FAU researchers develop new material that can increase the lifetime of organic solar cells considerably

standard silicon cells used in photovoltaics

Organic solar cells are expected to replace standard silicon cells used in photovoltaics soon. The organic cells are thin, flexible and translucent and can be used as window glass or a design element by architects.

A team of FAU researchers led by Prof. Dr. Christoph Brabec have achieved an important milestone in the quest to develop efficient solar technology as an alternative to fossil fuels.

Together with colleagues from Imperial College London and the King Abdullah University of Science and Technology (KAUST), they have investigated a new molecule that can be used to increase the lifetime of organic solar cells considerably – while also making them more efficient.

Organic solar cells are made of special semiconductor-based polymers called fullerenes – minute carbon molecules that look like footballs. Using fullerenes makes the cells highly efficient but also less durable, meaning that they are unable to match the standard technology over longer periods than 30 years, for example. ‘The environmental stability of these kinds of solar cells is not yet sufficient,’ says Prof. Dr. Christoph Brabec, Chair of Materials for Electronics and Energy Technology.

In their new technology the researchers succeeded in combining the factors that the energy market considers the most important for producing sustainable energy: module efficiency, lifetime and cost per watt. They recently published their findings in the journal Nature Communications.

Christoph Brabec said ‘We have identified a new organic molecule that is not based on fullerenes. Compared with other acceptors – which are an essential element in photovoltaics – it is in a class of its own in terms of functionality.’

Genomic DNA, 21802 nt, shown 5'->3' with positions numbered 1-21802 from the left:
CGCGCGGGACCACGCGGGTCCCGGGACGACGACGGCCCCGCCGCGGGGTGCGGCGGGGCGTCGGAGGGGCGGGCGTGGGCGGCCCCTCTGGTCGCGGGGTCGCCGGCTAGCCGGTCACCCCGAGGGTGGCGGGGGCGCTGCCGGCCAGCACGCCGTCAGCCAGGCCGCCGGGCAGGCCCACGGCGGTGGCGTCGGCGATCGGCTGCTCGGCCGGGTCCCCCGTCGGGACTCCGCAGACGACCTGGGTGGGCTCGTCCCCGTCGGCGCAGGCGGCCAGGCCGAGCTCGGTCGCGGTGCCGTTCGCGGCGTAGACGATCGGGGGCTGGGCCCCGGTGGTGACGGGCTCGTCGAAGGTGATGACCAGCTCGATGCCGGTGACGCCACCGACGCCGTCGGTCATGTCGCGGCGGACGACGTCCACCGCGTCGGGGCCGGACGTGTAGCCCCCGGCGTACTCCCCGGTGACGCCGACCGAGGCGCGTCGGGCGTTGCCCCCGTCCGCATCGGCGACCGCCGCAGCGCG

While fullerenes only absorb a very small amount of light, the new molecule is able to convert a very large amount. The more sunlight absorbed, the higher the efficiency. This is a major breakthrough for the international research community which has been looking for new cell technologies that can replace fullerene, reducing the cost of producing solar energy said the researchers in a statement.

According to Professor Brabec, this will make producing energy using photovoltaics a competitive alternative to fossil fuels.

Researchers demonstrated the record stability and efficiency of their newly developed polymer. ‘We measured a significantly higher air-stability, even at temperatures of up to 140 degrees,’ Professor Brabec explains. ‘And we expect to be able to produce stable solar cells with an efficiency of over ten percent using these materials.’

Instead of using expensive semiconductor technologies, the photovoltaic elements consisting of thin polymer substrates are produced on a production line where they are printed and coated. In addition, the solar films can be made in different colours. This will allow architects greater freedom when choosing colour combinations for their design and enable car manufacturers to install the special organic solar cells in glass roofs in their vehicles.

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